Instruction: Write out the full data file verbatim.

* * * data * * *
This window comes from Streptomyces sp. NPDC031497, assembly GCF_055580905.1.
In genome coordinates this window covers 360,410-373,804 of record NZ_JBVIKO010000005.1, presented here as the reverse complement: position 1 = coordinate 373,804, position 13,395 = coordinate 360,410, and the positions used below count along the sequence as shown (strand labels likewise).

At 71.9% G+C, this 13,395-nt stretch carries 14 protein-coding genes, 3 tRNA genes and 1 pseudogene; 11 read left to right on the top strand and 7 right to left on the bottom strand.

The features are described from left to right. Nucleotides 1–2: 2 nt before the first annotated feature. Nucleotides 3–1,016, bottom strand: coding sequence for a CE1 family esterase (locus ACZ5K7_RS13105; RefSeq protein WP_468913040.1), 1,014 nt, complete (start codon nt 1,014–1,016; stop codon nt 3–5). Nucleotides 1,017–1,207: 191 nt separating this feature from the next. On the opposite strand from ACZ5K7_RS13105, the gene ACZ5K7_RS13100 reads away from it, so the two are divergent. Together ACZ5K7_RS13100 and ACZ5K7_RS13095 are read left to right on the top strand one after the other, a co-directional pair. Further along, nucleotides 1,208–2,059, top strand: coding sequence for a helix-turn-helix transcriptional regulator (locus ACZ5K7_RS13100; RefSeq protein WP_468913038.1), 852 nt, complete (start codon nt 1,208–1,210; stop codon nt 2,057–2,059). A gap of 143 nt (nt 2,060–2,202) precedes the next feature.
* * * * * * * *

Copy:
This window comes from Streptomyces sp. NPDC031497, assembly GCF_055580905.1.
In genome coordinates this window covers 360,410-373,804 of record NZ_JBVIKO010000005.1, presented here as the reverse complement: position 1 = coordinate 373,804, position 13,395 = coordinate 360,410, and the positions used below count along the sequence as shown (strand labels likewise).

At 71.9% G+C, this 13,395-nt stretch carries 14 protein-coding genes, 3 tRNA genes and 1 pseudogene; 11 read left to right on the top strand and 7 right to left on the bottom strand.

The features are described from left to right. Nucleotides 1–2: 2 nt before the first annotated feature. Nucleotides 3–1,016, bottom strand: coding sequence for a CE1 family esterase (locus ACZ5K7_RS13105; RefSeq protein WP_468913040.1), 1,014 nt, complete (start codon nt 1,014–1,016; stop codon nt 3–5). Nucleotides 1,017–1,207: 191 nt separating this feature from the next. On the opposite strand from ACZ5K7_RS13105, the gene ACZ5K7_RS13100 reads away from it, so the two are divergent. Together ACZ5K7_RS13100 and ACZ5K7_RS13095 are read left to right on the top strand one after the other, a co-directional pair. Further along, nucleotides 1,208–2,059, top strand: coding sequence for a helix-turn-helix transcriptional regulator (locus ACZ5K7_RS13100; RefSeq protein WP_468913038.1), 852 nt, complete (start codon nt 1,208–1,210; stop codon nt 2,057–2,059). A gap of 143 nt (nt 2,060–2,202) precedes the next feature.